SoftBank Group is in talks to invest $35 million in Indian car repair and service company GoMechanic, citing two sources according to Reuters. This SoftBank investment would be one of the Japanese investor’s smallest bets in India through its Vision Fund, which typically writes larger checks.
According to the report, SoftBank has been a major funder of Indian start-ups for years, investing nearly $4 billion last year alone, according to data from Venture Intelligence. His significant investments include digital payment company Paytm and online education company Unacademy. However, investment industry executives say SoftBank has begun to take a more measured approach to its investments after a global tech rout.
Last month, its boss Masayoshi Son said SoftBank would invest significantly less this year than in 2021, following a record $26.2 billion quarterly loss for its Vision Fund due to falling tech valuations. .
Vision Fund’s preliminary talks with GoMechanic are hovering around a $600-700m valuation, with Malaysian sovereign wealth fund Khazanah and existing investor Tiger Global also planning to invest in the $100m funding round , said the two sources familiar with the matter, who declined to be named because the talks are private.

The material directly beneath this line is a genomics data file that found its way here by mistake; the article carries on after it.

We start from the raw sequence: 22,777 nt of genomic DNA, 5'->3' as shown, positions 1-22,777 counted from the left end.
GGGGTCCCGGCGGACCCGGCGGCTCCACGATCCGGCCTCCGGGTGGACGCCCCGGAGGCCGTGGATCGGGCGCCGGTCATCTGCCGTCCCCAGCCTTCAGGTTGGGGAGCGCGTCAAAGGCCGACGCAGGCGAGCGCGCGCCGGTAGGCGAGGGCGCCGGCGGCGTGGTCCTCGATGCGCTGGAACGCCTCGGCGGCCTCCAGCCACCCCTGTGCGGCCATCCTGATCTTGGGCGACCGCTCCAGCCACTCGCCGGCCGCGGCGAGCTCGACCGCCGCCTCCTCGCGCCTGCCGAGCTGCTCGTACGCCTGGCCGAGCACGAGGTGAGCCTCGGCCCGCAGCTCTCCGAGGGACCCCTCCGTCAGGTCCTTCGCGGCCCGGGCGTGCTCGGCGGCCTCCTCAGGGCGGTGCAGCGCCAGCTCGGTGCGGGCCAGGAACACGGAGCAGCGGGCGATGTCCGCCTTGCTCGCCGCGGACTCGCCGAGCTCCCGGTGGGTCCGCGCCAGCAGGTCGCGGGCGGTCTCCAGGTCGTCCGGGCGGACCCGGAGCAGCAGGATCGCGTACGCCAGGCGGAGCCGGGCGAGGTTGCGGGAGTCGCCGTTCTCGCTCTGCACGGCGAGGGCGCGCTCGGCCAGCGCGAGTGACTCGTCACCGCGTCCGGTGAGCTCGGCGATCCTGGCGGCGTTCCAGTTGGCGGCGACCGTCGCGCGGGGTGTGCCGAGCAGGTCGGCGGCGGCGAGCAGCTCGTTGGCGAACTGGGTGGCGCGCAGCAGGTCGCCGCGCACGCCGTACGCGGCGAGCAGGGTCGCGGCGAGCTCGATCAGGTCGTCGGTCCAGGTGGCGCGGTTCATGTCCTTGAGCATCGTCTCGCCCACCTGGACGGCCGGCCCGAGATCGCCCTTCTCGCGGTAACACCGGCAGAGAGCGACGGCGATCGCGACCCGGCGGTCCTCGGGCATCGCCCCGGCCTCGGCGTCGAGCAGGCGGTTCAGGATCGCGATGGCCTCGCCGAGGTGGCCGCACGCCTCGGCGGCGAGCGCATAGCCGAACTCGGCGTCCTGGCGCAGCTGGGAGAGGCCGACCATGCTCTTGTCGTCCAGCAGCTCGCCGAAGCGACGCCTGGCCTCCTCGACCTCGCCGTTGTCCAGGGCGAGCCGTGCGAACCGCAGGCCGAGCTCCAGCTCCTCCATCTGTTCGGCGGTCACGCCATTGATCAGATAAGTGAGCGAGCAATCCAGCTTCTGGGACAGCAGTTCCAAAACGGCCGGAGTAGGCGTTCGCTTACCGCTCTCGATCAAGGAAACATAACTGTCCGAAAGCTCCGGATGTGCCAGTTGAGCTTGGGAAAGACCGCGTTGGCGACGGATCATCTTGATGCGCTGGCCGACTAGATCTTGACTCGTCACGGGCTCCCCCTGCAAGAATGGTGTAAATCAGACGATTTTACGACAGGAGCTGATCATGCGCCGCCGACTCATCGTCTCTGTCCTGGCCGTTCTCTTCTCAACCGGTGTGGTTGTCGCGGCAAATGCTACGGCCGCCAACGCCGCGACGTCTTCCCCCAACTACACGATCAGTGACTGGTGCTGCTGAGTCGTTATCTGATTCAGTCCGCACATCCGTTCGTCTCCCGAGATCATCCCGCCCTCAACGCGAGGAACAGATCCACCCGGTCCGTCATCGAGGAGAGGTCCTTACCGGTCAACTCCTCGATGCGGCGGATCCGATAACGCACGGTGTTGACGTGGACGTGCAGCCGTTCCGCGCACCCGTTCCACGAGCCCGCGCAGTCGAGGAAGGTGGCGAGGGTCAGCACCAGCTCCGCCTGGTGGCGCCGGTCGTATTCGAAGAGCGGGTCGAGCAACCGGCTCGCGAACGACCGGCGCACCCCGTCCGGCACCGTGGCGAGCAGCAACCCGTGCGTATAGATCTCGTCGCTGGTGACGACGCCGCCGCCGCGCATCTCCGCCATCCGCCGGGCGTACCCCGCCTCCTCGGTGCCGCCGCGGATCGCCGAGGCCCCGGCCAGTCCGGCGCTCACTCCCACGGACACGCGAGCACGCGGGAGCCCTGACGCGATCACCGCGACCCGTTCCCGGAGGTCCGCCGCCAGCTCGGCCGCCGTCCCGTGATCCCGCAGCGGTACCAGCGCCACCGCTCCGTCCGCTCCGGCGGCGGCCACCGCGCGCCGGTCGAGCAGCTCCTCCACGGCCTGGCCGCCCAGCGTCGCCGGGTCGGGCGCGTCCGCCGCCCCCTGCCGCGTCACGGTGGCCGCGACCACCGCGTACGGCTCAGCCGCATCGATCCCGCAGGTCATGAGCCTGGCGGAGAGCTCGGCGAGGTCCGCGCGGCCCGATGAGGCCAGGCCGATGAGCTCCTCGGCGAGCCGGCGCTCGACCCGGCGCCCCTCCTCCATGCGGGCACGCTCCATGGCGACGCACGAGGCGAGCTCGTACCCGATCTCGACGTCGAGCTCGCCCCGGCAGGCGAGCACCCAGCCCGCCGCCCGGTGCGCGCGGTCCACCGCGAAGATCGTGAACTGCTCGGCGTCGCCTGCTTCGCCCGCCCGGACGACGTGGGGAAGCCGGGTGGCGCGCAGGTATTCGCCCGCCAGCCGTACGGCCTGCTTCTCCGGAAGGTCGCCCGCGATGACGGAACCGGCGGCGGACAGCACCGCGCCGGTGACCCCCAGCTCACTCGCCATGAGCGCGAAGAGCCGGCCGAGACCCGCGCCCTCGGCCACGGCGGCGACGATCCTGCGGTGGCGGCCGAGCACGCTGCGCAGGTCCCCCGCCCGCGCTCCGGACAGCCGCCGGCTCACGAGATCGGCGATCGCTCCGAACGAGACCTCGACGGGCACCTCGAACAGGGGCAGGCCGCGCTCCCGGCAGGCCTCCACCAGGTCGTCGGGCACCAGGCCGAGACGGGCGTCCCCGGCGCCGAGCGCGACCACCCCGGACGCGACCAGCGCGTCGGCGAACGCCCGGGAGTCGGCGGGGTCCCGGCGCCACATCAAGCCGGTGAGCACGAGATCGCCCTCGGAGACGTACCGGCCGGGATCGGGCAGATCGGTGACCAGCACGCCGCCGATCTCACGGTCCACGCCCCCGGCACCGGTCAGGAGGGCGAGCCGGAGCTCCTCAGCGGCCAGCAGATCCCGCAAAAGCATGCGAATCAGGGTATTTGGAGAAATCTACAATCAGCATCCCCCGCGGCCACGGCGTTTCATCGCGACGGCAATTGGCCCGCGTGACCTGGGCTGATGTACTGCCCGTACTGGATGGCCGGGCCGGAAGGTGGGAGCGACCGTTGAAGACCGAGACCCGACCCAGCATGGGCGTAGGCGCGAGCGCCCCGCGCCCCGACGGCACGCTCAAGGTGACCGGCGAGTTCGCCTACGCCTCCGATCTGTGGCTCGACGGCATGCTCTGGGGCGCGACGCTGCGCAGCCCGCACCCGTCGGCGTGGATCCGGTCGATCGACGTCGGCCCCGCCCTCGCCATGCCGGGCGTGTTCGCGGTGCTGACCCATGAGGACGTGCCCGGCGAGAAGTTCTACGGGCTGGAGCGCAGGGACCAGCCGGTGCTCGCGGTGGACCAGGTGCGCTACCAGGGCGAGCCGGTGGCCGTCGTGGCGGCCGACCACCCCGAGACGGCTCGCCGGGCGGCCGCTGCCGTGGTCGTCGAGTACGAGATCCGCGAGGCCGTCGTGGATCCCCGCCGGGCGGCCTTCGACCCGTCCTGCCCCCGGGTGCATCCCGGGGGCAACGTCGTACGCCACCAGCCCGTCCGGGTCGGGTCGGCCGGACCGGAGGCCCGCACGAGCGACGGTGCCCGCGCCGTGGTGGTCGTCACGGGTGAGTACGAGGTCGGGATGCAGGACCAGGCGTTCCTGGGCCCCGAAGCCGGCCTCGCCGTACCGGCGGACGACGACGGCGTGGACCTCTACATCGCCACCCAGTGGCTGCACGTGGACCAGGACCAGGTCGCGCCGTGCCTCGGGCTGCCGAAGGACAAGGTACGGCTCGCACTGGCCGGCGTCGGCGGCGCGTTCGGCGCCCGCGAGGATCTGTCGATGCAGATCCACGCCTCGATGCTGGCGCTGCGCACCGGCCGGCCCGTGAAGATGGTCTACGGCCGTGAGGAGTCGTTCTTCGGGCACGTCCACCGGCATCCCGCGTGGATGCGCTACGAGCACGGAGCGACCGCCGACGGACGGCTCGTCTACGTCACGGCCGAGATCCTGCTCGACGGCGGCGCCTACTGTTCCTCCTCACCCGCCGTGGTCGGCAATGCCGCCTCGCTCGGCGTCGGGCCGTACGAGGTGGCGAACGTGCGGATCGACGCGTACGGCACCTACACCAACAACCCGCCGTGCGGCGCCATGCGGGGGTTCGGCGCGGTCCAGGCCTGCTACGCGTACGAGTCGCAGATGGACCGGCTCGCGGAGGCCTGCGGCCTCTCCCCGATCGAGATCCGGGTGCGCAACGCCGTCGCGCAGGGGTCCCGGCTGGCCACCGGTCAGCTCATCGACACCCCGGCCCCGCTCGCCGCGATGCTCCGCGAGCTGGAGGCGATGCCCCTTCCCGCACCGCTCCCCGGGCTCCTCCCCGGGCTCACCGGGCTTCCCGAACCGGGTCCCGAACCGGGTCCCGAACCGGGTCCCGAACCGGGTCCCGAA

GoMechanic and SoftBank declined to comment, while Khazanah and Tiger Global did not respond to requests for comment. Bloomberg News previously reported Khazanah’s interest in the funding round.
Founded in 2016, GoMechanic has serviced and repaired more than two million cars in India through its service centers, and claims it costs 40% less than automakers’ offerings.
SoftBank has been in talks with GoMechanic for more than nine months and was initially uncomfortable with the Indian company’s $1 billion valuation request, the first source said. GoMechanic was valued at $300 million last year and currently has an annual gross revenue of around $40 million, the person added.
In May, two sources told Reuters that Son had started telling executives to invest smaller sums at earlier stages to save money. SoftBank’s second $40 billion Vision fund is smaller than its first $100 billion vehicle, making it more conservative, the sources added.